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Right-hand rule question

  1. Sep 25, 2008 #1
    Why does the right-hand rule apply to both current in a wire and angular momentum in a gyroscope? Is there there a common denominator between the two effects?
  2. jcsd
  3. Sep 25, 2008 #2


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    Both rotation and the curl of magnetic fields are expressed using vectors which are perpendicular to the plane in which the rotation occurs. In any such situation, it is possible to define the perpendicular vector in two distinct ways. Thankfully, physicists long ago decided to use a single convention for all such decisions.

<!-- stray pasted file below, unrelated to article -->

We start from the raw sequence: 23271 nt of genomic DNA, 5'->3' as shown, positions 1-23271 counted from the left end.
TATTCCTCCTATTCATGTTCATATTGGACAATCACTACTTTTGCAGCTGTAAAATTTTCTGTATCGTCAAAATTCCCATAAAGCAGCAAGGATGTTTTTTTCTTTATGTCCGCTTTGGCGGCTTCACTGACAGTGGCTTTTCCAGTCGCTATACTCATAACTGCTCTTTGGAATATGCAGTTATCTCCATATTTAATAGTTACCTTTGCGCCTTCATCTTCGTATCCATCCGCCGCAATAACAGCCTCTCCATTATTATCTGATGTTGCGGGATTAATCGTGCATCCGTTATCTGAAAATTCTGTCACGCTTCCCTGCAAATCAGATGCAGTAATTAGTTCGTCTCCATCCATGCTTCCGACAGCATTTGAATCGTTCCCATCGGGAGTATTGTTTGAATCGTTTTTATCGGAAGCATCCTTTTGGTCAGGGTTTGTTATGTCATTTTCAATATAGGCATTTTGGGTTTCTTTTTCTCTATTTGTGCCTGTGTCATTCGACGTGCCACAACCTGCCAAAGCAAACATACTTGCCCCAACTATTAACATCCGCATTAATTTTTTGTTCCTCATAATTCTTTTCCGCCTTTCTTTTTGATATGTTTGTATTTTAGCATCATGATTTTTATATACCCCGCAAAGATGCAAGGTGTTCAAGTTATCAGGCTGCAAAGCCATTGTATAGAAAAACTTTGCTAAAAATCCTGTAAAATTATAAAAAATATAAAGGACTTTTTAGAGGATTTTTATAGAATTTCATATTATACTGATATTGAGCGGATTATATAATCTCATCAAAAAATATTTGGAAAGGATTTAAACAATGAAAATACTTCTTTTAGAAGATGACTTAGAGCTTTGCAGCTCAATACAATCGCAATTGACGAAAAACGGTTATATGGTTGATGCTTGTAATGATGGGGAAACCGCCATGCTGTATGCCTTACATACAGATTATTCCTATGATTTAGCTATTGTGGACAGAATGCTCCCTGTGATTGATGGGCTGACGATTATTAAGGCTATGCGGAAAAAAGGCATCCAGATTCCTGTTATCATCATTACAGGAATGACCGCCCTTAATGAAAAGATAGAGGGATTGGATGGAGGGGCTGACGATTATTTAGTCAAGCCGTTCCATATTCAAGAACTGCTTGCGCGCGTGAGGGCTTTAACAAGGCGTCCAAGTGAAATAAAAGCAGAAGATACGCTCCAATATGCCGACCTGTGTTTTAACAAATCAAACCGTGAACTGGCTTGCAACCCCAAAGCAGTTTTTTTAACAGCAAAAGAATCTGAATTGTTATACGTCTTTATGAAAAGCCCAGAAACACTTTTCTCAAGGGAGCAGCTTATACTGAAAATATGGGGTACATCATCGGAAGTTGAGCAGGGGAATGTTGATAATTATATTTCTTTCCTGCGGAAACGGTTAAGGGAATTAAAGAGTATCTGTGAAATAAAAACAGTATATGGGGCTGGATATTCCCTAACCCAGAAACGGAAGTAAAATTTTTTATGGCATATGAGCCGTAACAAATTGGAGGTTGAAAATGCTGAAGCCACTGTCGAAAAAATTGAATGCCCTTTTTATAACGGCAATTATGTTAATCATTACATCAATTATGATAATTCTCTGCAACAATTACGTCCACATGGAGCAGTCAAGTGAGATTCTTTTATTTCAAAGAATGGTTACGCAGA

- Warren
  4. Sep 25, 2008 #3
    I think it is more accurate to say "perpendicular to the axis/vector about which the rotation occurs".

    I'd agree that right-hand coordinate systems are the norm, but circular/elliptical polarization is still a two-handed convention within a one-handed system.

    Regarding the gyroscope, if you use the "curl" of the fingers on your right hand to indicate positive rotation about the vector your thumb points in, you need only point your thumb in the opposite direction (or swap hands) to change the sign of the angular velocity of the gyroscope with respect to "the thumb". Handedness is only a convention - I wouldn't try to read more into it than that.


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